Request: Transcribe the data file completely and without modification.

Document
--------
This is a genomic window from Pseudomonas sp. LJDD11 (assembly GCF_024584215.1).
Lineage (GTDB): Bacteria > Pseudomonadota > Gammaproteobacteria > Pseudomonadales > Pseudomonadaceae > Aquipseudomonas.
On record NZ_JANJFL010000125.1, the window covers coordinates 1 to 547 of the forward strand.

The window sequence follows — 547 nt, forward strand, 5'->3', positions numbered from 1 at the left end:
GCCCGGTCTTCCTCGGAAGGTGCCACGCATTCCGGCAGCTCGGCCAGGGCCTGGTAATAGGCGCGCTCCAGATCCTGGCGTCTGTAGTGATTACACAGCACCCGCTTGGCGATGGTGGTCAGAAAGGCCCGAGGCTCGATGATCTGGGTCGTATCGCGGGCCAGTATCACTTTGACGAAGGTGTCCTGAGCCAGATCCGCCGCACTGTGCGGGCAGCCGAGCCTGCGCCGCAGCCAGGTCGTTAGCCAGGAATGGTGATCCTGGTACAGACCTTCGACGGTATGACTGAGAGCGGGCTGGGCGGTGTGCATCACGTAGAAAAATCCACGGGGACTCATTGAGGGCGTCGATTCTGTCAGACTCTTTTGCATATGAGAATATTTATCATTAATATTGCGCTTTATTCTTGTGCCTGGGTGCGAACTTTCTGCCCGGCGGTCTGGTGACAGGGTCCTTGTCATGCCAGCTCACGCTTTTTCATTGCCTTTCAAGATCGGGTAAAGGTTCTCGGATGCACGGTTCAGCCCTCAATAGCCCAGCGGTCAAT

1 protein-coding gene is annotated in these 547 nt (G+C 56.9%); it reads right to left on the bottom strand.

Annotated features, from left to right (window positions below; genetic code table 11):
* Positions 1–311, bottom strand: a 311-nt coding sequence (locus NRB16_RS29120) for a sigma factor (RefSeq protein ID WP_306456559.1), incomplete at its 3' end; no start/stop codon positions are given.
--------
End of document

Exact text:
This is a genomic window from Pseudomonas sp. LJDD11 (assembly GCF_024584215.1).
Lineage (GTDB): Bacteria > Pseudomonadota > Gammaproteobacteria > Pseudomonadales > Pseudomonadaceae > Aquipseudomonas.
On record NZ_JANJFL010000125.1, the window covers coordinates 1 to 547 of the forward strand.

The window sequence follows — 547 nt, forward strand, 5'->3', positions numbered from 1 at the left end:
GCCCGGTCTTCCTCGGAAGGTGCCACGCATTCCGGCAGCTCGGCCAGGGCCTGGTAATAGGCGCGCTCCAGATCCTGGCGTCTGTAGTGATTACACAGCACCCGCTTGGCGATGGTGGTCAGAAAGGCCCGAGGCTCGATGATCTGGGTCGTATCGCGGGCCAGTATCACTTTGACGAAGGTGTCCTGAGCCAGATCCGCCGCACTGTGCGGGCAGCCGAGCCTGCGCCGCAGCCAGGTCGTTAGCCAGGAATGGTGATCCTGGTACAGACCTTCGACGGTATGACTGAGAGCGGGCTGGGCGGTGTGCATCACGTAGAAAAATCCACGGGGACTCATTGAGGGCGTCGATTCTGTCAGACTCTTTTGCATATGAGAATATTTATCATTAATATTGCGCTTTATTCTTGTGCCTGGGTGCGAACTTTCTGCCCGGCGGTCTGGTGACAGGGTCCTTGTCATGCCAGCTCACGCTTTTTCATTGCCTTTCAAGATCGGGTAAAGGTTCTCGGATGCACGGTTCAGCCCTCAATAGCCCAGCGGTCAAT

1 protein-coding gene is annotated in these 547 nt (G+C 56.9%); it reads right to left on the bottom strand.

Annotated features, from left to right (window positions below; genetic code table 11):
* Positions 1–311, bottom strand: a 311-nt coding sequence (locus NRB16_RS29120) for a sigma factor (RefSeq protein ID WP_306456559.1), incomplete at its 3' end; no start/stop codon positions are given.